Discussion.  1.  Testimony of jailhouse informant.  Following his arrest, the defendant encountered Michael A. Dubis, another prisoner, in a holding cell at a hospital.[2]  Dubis recognized the defendant’s name and face from the newspaper and asked him questions about the victim’s death.  For approximately ninety minutes, Dubis talked to the defendant, intending to find out what had happened.  Dubis sought to win the defendant’s trust and asked questions to elicit information he could pass on to law enforcement.

The defendant made numerous incriminating statements to Dubis.  The defendant told Dubis that he had learned about making bombs from a friend, that he had used batteries and a pipe, and that the package would only explode when it was opened due to a “basic separation device.”  The defendant also said that he “got [the bomb] there,” that he used the return address of the victim’s sister on the package, and that he knew the bomb would kill anyone who opened it.  In addition, the defendant described his relationship with the victim, including the incidents involving damage to the victim’s vehicle and that the victim had a video recording of him “messing with” her vehicle.  The defendant said that the victim would not go out with him and that he was mad at her and called the victim a “bitch.”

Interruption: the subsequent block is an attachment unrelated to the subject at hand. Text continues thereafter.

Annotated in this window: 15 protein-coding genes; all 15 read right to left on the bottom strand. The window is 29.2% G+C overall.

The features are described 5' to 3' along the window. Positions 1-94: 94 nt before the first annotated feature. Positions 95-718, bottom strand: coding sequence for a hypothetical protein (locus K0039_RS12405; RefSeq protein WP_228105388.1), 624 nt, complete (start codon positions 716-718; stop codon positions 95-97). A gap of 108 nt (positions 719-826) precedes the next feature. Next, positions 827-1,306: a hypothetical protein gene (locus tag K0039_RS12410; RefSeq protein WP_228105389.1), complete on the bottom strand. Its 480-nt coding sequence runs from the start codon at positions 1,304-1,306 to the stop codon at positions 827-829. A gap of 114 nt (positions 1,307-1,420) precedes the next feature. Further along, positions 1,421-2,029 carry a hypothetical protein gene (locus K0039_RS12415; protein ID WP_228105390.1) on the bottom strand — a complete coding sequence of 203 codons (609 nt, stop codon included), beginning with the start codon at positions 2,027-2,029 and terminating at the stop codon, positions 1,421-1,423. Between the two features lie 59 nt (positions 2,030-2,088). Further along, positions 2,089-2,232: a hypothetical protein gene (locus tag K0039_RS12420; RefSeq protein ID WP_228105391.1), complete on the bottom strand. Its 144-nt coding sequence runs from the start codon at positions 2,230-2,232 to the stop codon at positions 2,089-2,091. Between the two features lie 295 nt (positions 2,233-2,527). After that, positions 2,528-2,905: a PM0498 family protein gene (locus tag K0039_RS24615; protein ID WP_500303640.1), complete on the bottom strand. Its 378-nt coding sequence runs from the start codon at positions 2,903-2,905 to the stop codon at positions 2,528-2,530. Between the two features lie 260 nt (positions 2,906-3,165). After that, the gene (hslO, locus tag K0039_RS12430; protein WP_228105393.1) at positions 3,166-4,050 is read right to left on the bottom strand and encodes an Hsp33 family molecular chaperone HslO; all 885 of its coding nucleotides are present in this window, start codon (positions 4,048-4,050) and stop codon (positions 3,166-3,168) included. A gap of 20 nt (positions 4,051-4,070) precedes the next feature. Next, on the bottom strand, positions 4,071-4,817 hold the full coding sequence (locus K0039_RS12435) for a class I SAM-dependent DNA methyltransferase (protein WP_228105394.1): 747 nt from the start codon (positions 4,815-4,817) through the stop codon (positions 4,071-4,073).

Dubis relayed this information to a State trooper, Sergeant James Plath, to whom Dubis had previously provided information.  Plath informed law enforcement officials involved in the defendant’s case.  Following a motion to suppress, which was denied, Dubis testified to the defendant’s statements at trial.

The defendant argues that the motion judge, who also was the trial judge, erred in denying the motion to suppress his statements to Dubis, and therefore Dubis’s testimony was improperly admitted at trial; the defendant also argues that the judge erred at trial by allowing the Commonwealth to use prior consistent statements to rehabilitate Dubis after cross-examination.  We reject each argument.

  1. Motion to suppress informant’s testimony.  In his pretrial motion to suppress Dubis’s testimony, the defendant argued that Dubis was a government agent who questioned the defendant in violation of his right to counsel — which had attached at his arraignment — in violation of the Sixth Amendment to the United States Constitution and art. 12 of the Massachusetts Declaration of Rights.